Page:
Carroll spotted the Pioneers the game’s first 10 points and trailed 13-2 midway through the first. It got to within four after one, but an 8-0 run punctuated by Smith put Lampeter-Strasburg up 12 again. It wasn’t until the perimeter defense turned up, leading to 19 turnovers in the game, that Carroll started to make real progress, narrowing the deficit to six at half.

The offensive spark in the third came via Justin Anderson, who scored 10 of his 19 points in the frame, and House, whose early 3-pointer in the third shook loose the shooting cobwebs.

“Everyone can go off on this team,” Ferrero said. “It just depends on the night.”

A jumper by Anderson at the 3:06 mark of the third put Carroll up for the first time at 41-39. But that only sparked a roller-coaster final 12 minutes. Hoggard (17 points, five assists, four steals) hit a 3-pointer to open the fourth and increase Carroll’s edge to eight.

But Lampeter-Strasburg replied with 11 straight points, capped by an Isaac Beers 3-pointer. Sweger, who didn’t attempt a shot in the first three quarters, came up with two 3-point plays in the fourth, and reserve guard Zack Kingsley scored six in the frame. Only Beers (11 points) joined Smith in double-figures, but the supporting cast presented more than enough danger to keep Carroll’s defense honest.

“They’re just amazing. I love my teammates,” Smith said. “They really stepped up and we came back and we had a second wind, and we got back into the game. … It was awesome and we really played our hearts out. It’s unfortunate that we lost by one point, but it was an amazing season.”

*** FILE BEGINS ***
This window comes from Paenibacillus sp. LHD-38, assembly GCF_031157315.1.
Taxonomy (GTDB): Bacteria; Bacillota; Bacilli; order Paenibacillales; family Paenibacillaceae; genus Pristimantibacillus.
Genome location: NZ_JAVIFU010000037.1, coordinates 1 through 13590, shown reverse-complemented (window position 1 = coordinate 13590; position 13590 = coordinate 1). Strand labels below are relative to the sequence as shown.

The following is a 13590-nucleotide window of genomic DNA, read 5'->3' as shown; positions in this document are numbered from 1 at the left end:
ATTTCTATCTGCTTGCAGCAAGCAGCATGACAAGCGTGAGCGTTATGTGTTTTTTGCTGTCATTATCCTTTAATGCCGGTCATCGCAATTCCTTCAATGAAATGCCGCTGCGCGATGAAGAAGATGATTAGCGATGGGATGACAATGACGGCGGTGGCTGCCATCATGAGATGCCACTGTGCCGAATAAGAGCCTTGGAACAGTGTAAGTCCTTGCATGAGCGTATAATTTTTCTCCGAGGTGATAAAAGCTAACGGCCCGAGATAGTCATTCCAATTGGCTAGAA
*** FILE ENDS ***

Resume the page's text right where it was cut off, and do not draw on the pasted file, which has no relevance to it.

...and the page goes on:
The Pioneers’ misses at the line proved costly, going 9-for-17 at the stripe while Carroll was 15-for-18. Even a 37-27 edge on the glass couldn’t mitigate that all the way. They built a 65-61 lead before Butler hit an and-1 on a beautiful dump-off by Ferrero in the lane. Beers missed a front-end that Hoggard steamed down the court with for a lay-in to put Carroll up 66-65. After a great hustle offensive board by Peyton Denlinger diving out of bounds, Beers was again sent to the line on a weak hand-check call but only made one, tying the game at 66 and sending it to overtime when Hoggard’s and Butler’s chances missed.

Seth Beers stepped up with a 3-pointer and the first five points of overtime to put LS up, 71-70. Hoggard added two from the line on a second chance possession and fed Butler to get to the line after Hoggard’s steal, making it 74-71.

Anderson converted one at the line and Hoggard two — around a Smith second-chance basket in the final minute that drained 18 seconds off the clock — to stretch the margin to four at 77-73 and make Isaac Beers’ 3-pointer at the buzzer academic.

It also ensured that Butler and his fellow Patriots seniors have at least one more game to play.

“I think we just knew what was ahead of us,” he said. “Especially for us seniors, this could’ve been our last game. It’s now or never, this could be the last game we ever play at Carroll.”